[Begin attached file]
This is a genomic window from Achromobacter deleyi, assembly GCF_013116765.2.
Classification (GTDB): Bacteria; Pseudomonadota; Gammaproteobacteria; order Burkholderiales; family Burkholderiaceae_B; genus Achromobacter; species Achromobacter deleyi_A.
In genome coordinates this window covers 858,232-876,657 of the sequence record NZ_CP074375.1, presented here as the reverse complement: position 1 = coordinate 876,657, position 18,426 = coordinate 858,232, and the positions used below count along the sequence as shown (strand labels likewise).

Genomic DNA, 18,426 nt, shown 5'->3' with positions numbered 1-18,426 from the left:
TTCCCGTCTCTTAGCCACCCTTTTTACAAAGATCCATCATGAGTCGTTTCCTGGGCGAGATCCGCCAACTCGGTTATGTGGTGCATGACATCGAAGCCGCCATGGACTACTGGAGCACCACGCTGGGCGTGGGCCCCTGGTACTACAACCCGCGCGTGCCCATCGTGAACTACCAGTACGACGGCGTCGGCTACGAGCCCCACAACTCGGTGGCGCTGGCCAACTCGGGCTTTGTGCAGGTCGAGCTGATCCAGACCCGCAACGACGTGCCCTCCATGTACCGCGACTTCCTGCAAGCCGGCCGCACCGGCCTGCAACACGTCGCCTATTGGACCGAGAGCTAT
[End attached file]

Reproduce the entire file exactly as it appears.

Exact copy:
This is a genomic window from Achromobacter deleyi, assembly GCF_013116765.2.
Classification (GTDB): Bacteria; Pseudomonadota; Gammaproteobacteria; order Burkholderiales; family Burkholderiaceae_B; genus Achromobacter; species Achromobacter deleyi_A.
In genome coordinates this window covers 858,232-876,657 of the sequence record NZ_CP074375.1, presented here as the reverse complement: position 1 = coordinate 876,657, position 18,426 = coordinate 858,232, and the positions used below count along the sequence as shown (strand labels likewise).

Genomic DNA, 18,426 nt, shown 5'->3' with positions numbered 1-18,426 from the left:
TTCCCGTCTCTTAGCCACCCTTTTTACAAAGATCCATCATGAGTCGTTTCCTGGGCGAGATCCGCCAACTCGGTTATGTGGTGCATGACATCGAAGCCGCCATGGACTACTGGAGCACCACGCTGGGCGTGGGCCCCTGGTACTACAACCCGCGCGTGCCCATCGTGAACTACCAGTACGACGGCGTCGGCTACGAGCCCCACAACTCGGTGGCGCTGGCCAACTCGGGCTTTGTGCAGGTCGAGCTGATCCAGACCCGCAACGACGTGCCCTCCATGTACCGCGACTTCCTGCAAGCCGGCCGCACCGGCCTGCAACACGTCGCCTATTGGACCGAGAGCTAT